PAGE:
DNR clarifies its proposal for moose range

St. Paul — Minnesota DNR wildlife managers say realignment of a handful of deer permit areas in the northeastern Minnesota moose range won’t bring with it further deer population reductions.

The deer population is already low following two harsh winters (the current winter, notwithstanding), so for most of the primary moose range, deer numbers would be kept low, according to the proposal. The boundary changes will allow for some increases in deer numbers that previously were kept low because of moose, said Adam Murkowski, DNR big-game program leader.

Among many factors that have been implicated in the decline of moose in northeast Minnesota, deer have been blamed for carrying brainworm. The parasite isn’t fatal to deer, but it is fatal to moose. Originally, deer did not inhabit the moose range.

Craig Engwall, executive director of the Minnesota Deer Hunters Association, has been critical of the timeline of the proposal, the details of which were released Feb. 26, four days after the DNR issued a release announcing the changes.

That release was interpreted by many as a reduced deer herd in the moose range. But with deer numbers already low, the proposal would simply keep them low, without further reduction.

“In response to the moose population decline, Minnesota’s moose-management plan requires us to manage for lower deer densities in the moose range,” Murkowski said in the release published Feb. 22. “Fewer deer in the moose range minimizes the risk of parasites or disease spread by deer that harm or kill moose.”

Engwall blamed the wording of the release as giving the wrong impression. The press release, however, did not say the deer herd would be further reduced.

“I think the release maybe projected something that they didn’t intend,” said Engwall, who doesn’t necessarily oppose the substance of what the DNR is trying to do. He’s still critical of the DNR’s timeline, which allows for a two-week comment period.

Steve Merchant, the DNR’s wildlife populations and regulations program manager, said the proposal is an attempt to carry out recommendations of last year’s deer goal-setting process, which, he said, actually called for the changes, though recommendations were not unanimous among committee members, he said.

The timeline would allow the changes to be put in place for the 2016 deer season, though Engwall said he would prefer everything be slowed down and any changes to be made the following season.

“While we agree these issues should be looked at, we feel they deserve more than a two-week comment period,” Engwall said.

Merchant said the sense of urgency is based on getting it in for 2016.

“We don’t have to implement it in 2016, but we feel like we made a commitment to the deer goal-setting team, and it was our understanding that this is what they wanted us to do,” he said. “We have a ton of work to do to make that happen.”

The DNR put that same deer goal-setting process on hold midway through the process after the Legislature commissioned an audit into the way the agency manages its deer population, and Engwall said it would be better for this latest proposal to have come after the audit.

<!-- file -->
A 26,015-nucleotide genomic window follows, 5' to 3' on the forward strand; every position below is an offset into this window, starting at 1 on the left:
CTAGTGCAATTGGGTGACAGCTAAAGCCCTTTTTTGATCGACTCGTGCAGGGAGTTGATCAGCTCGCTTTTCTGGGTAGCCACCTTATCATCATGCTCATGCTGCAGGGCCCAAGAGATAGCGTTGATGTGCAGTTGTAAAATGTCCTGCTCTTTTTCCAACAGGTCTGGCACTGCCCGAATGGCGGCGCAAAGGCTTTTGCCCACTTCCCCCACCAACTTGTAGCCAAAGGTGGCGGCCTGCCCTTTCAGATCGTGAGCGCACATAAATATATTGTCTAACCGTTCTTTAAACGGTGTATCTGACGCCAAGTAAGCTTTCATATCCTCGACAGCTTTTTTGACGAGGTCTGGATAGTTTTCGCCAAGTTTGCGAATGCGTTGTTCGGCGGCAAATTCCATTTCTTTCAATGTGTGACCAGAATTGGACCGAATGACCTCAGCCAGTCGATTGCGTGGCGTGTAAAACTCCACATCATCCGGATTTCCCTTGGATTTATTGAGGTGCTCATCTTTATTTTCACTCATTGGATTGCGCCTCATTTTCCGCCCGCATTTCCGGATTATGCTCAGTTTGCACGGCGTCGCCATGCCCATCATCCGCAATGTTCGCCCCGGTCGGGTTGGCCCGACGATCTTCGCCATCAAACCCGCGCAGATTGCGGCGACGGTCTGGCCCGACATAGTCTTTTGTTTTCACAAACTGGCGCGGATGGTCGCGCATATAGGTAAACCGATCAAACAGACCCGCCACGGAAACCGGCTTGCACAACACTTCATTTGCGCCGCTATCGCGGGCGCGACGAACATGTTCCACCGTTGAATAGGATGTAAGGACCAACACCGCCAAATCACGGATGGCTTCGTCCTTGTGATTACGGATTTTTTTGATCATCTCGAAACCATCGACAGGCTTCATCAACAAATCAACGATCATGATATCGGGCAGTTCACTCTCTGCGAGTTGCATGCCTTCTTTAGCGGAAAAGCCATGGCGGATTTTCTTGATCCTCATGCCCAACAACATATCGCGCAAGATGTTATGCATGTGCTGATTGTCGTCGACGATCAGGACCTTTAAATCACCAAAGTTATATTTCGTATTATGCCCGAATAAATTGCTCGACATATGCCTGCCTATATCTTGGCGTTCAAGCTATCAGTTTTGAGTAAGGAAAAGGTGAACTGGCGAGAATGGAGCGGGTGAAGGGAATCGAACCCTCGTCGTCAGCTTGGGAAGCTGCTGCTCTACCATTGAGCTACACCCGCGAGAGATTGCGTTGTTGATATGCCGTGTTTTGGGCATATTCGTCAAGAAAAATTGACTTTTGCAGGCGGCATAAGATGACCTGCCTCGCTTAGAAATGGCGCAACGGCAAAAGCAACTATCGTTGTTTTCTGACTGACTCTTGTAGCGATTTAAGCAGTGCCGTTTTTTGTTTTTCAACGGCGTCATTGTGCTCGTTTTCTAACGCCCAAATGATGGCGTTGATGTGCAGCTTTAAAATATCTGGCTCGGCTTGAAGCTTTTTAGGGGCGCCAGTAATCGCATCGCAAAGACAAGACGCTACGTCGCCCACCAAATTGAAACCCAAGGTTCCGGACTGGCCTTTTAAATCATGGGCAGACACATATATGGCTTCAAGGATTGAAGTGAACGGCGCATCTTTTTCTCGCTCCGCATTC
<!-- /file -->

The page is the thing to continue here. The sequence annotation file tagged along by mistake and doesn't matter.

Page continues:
“I am not saying one is right or the other,” Merchant said. “We knew some might see it this way. … We publicly said we were going to delay the deer goal-setting plan until after the audit report. We didn’t say we weren’t going to manage deer in all aspects because we have a deer season. … I am not aware of any of the team members that said they didn’t want this to happen.”

Engwall views the proposal as a departure from the 25-percent increase from 2014 levels in three out of five deer permit areas in Minnesota’s Arrowhead region, but Merchant said those increases are still part of the proposal.

Brooks Johnson, of Minnesota Bowhunters, Inc., also views the proposal as a departure.

“They were suggesting that this was going to be beneficial to hunters in Minnesota, when in reality there are going to be fewer deer up there,” he said. “I am not doubting that there is merit to what they are doing. But if we see bumps in a few places that’s great, but 90 percent of the area is going to be fewer deer, so it’s hard to spin it as beneficial to the deer hunter.”

Merchant pushed back against the notion that the proposal is a departure from the deer goal-setting recommendations.

“In all three (corresponding deer permit areas), there is still a 25-percent increase,” he said.

The new boundaries allow to separate areas where it is appropriate to have high deer densities, and some of that will occur in the primary moose range, though it will be in areas that have historically low moose populations, Merchant said.

In areas considered the best habitat for moose, the goal will be to keep deer populations low.

Take, for example, the proposed DPA 133, which would be a newly established deer permit area along the North Shore, where there are both resident deer, and deer that migrate south. 

It was part of the larger DPA 180, the remainder of which would be known as DPA 132, which would now include parts of former DPAs 122, 178, and 181. The new 132 also would have to allow for a 25-percent increase in deer, but the new DPAs 130 and 131 would be primarily managed for moose, meaning deer numbers would be kept low.

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